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Ramaswamy: ‘I don’t have a particular personal beef with DeSantis at all’

The general consensus for the non-Donald Trump members of the 2024 GOP primary and even much of the Republican Party writ large is that the ex-president simply can not win the general election should he end up as the nominee.

But Vivek Ramaswamy, the upstart Republican candidate running against Trump, doesn’t see it that way.

The 45th president can, in fact, become the 47th, Ramawswamy told POLITICO on Monday in a 50-minute interview. He just thinks he can win by way more. By “a landslide,” to be specific.

Sipping an orange Gatorade and describing the current state of affairs as a “1776 moment,” in which the country must decide if it wants to “revive the ideals of the American Revolution,” the 37-year-old biotech entrepreneur framed his candidacy as a galvanizing movement for the country. Discussing his approach to a primary race in which he is currently averaging around 3 percent in polling — or “marginally ahead of where Trump was in June of 2015” — he downplayed the idea that he was in the field primarily to bloody up Trump’s main opponent, Gov. Ron DeSantis (R-Fla.)

“I don’t have a particular personal beef with DeSantis at all,” said Ramaswamy, who has aimed his fire at the Florida governor while largely reserving criticism of Trump. “I agree with a lot of policies he enacted in Florida. I think he’s a good executor. He took Kristi Noem’s vision for how to deal with Covid policies in (South Dakota) and did a good job of implementing that in Florida.”

In another backhanded compliment of DeSantis, Ramaswamy suggested, without elaborating, that his book “‘Woke Inc.’ provided a lot of inspiration to what he ended up doing in Florida.”

The damage Ramaswamy has tried to inflict on DeSantis hasn’t just been rhetorical. Earlier in the day, Iowa state Sen. Scott Webster told POLITICO he was switching his endorsement from the Florida governor to Ramaswamy. Describing Ramaswamy as “the future of the Republican Party,” and suggesting that the party “get to our future now,” Webster (R-Bettendorf) cited DeSantis’ heavy-handed attacks on Disney and Ramaswamy’s extensive outreach to him as reasons he changed his mind. On the same day last month a pro-DeSantis super PAC listed Webster among its list of Iowa legislative endorsements, Webster said he and Ramaswamy met for four and a half hours for dinner.

It wasn’t just DeSantis who drew barbs from Ramaswamy. He had critiques of other fellow younger stars in politics as well.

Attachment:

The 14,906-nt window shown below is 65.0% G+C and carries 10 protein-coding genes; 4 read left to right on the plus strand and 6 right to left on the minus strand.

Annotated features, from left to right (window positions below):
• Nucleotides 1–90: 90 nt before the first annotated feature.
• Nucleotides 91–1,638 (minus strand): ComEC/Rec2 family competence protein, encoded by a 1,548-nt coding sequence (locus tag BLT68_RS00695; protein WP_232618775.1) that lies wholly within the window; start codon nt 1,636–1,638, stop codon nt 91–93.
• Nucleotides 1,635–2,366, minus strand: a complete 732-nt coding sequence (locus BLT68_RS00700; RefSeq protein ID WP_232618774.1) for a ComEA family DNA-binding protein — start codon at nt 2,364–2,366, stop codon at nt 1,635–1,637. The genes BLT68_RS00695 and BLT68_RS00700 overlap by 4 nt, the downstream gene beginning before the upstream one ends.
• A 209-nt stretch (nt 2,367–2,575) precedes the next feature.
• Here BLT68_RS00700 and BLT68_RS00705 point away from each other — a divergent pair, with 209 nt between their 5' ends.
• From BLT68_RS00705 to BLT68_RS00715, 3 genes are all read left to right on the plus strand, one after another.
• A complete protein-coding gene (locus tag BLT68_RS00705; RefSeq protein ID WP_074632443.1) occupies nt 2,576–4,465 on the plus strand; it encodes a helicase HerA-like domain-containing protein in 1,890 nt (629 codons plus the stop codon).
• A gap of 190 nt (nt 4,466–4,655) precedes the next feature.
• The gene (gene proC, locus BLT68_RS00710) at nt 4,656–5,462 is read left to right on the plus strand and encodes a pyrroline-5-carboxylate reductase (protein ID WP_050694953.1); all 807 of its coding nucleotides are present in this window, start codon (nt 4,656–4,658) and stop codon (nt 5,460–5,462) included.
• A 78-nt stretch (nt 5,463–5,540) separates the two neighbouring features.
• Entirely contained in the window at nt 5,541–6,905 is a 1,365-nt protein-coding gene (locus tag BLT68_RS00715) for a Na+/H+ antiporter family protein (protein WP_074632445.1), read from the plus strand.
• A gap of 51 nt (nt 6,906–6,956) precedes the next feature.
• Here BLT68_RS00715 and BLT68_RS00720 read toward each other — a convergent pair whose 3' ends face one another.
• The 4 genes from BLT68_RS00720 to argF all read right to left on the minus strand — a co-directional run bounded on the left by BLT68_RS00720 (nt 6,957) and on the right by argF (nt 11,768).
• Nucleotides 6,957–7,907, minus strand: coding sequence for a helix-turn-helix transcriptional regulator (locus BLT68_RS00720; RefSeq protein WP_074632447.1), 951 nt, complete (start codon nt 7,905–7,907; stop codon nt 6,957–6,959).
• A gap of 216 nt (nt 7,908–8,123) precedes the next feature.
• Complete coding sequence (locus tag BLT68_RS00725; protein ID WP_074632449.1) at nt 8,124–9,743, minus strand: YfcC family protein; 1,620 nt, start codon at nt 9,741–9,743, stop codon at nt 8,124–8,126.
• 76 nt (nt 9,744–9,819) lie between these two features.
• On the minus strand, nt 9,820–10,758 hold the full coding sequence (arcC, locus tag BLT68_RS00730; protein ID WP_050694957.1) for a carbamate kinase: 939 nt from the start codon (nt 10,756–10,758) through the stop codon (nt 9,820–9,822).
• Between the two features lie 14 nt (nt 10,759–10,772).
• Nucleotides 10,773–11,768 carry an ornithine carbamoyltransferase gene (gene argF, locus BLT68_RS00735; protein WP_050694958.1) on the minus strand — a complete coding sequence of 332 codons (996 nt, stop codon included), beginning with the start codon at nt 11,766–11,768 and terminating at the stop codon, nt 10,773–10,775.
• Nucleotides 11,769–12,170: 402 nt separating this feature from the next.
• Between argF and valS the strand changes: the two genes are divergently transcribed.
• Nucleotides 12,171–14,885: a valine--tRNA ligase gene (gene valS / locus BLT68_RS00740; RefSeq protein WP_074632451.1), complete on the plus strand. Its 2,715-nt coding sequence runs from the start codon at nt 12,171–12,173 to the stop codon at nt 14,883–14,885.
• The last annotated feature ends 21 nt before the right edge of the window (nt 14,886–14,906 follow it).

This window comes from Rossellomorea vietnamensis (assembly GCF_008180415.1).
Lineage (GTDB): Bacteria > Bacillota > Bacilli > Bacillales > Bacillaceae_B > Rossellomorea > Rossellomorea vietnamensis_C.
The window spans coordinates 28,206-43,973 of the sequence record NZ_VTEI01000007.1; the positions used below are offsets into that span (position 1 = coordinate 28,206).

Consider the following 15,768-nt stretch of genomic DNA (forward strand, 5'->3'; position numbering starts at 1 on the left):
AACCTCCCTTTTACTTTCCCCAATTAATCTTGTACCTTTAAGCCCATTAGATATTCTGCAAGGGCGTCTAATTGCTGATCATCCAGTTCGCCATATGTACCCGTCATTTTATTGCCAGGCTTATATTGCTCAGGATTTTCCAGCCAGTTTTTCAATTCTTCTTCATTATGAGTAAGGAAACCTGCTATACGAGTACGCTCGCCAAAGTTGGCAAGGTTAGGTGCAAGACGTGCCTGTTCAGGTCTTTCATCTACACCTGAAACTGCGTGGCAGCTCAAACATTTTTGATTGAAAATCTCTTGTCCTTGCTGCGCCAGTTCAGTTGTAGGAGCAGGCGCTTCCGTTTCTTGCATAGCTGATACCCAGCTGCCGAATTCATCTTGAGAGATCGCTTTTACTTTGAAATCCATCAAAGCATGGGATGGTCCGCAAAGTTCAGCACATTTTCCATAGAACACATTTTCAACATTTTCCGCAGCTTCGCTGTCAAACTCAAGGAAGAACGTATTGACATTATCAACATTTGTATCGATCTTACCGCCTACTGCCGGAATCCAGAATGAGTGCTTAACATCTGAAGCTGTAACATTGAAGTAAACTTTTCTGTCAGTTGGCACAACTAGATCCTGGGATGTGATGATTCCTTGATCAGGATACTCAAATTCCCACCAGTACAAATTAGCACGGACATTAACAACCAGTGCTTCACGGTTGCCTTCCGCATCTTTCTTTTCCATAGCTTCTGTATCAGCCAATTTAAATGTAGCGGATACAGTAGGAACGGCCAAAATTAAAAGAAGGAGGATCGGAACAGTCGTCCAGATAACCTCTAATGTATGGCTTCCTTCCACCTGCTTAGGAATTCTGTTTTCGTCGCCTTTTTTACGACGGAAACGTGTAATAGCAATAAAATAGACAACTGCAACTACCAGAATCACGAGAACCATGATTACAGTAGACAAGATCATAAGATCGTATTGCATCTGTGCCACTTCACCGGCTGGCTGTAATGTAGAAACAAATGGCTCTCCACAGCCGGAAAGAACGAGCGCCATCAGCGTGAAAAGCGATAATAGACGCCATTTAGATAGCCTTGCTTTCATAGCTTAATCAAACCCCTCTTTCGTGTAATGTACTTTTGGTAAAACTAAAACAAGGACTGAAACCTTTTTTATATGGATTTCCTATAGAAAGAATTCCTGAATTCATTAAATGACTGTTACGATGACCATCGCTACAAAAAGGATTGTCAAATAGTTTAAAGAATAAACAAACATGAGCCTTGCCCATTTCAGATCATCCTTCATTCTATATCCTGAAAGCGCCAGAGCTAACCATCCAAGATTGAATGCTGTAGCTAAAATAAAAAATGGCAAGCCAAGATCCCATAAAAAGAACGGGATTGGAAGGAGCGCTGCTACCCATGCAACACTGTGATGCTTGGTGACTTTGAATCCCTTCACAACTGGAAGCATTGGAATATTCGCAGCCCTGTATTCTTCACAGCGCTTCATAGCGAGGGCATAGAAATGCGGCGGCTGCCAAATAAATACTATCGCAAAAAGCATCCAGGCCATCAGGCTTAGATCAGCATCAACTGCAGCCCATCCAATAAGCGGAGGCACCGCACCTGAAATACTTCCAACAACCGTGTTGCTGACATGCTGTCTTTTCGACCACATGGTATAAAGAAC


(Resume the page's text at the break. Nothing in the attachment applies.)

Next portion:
That included Pete Buttigieg, with whom Ramaswamy has been compared at times and who he crossed paths with while undergraduates at Harvard University. “He’s a decent orator, for sure,” Ramaswamy said, of the Department of Transportation Secretary who also launched a presidential bid at the age of 37. “He’s young and certainly energetic, by comparison, to his chief competitor who beat him out … book smart.” But Ramaswamy said the similarities stop there, and that the two millennial Harvard graduates do not have a relationship.

“I think Pete is a little too diet … he is maybe the diet version of what I’m doing,” Ramaswamy said. “He’s like the Diet Coke to my Coca-Cola.”

Ramaswamy, whose personal net worth Forbes estimates to be $630 million, repeatedly attacked the prevalence and power of donor culture in politics. He accused Buttigieg and DeSantis of being “propped up” by billionaires. He called the Republican National Committee’s 40,000-donor requirement for the debate stage a breeze to reach — knocking rivals who didn’t have the grassroots money infrastructure to hit that threshold.

And he said he will disavow super PAC money if his opponents agreed to do the same.

While Ramaswamy has held some meetings with wealthy donors, he said he did so “as an experience, as a curiosity” and “mostly on reverse-bound invitations.” The meetings, he added, had a “Dinner for Schmucks feel.”

“Like you’re like a little specimen asked to be poked at and sort of dance like a little circus monkey,” Ramaswamy continued. “And I do chafe at that a little bit.”

Asked about one such meeting this year, with billionaires Steve Wynn, Thomas Peterffy and Ike Perlmutter that was previously reported by the New York Times, Ramaswamy said he was invited by a mutual acquaintance to attend and “didn’t behave in the manner that they were accustomed.”

But at that dinner, Ramaswamy said that Wynn, a longtime casino developer, gave him a helpful piece of advice he has since incorporated into his campaign stump speech.

“I haven’t seen a politician do this in a long time, and I think you can,” Ramaswamy recalled Wynn saying. “Make people feel good about themselves.”

Trump, Ramaswamy said, doesn’t do that very well, despite making people “feel heard,” which he described as a “useful national service in the year 2015 and 2016.”

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Author: POLITICO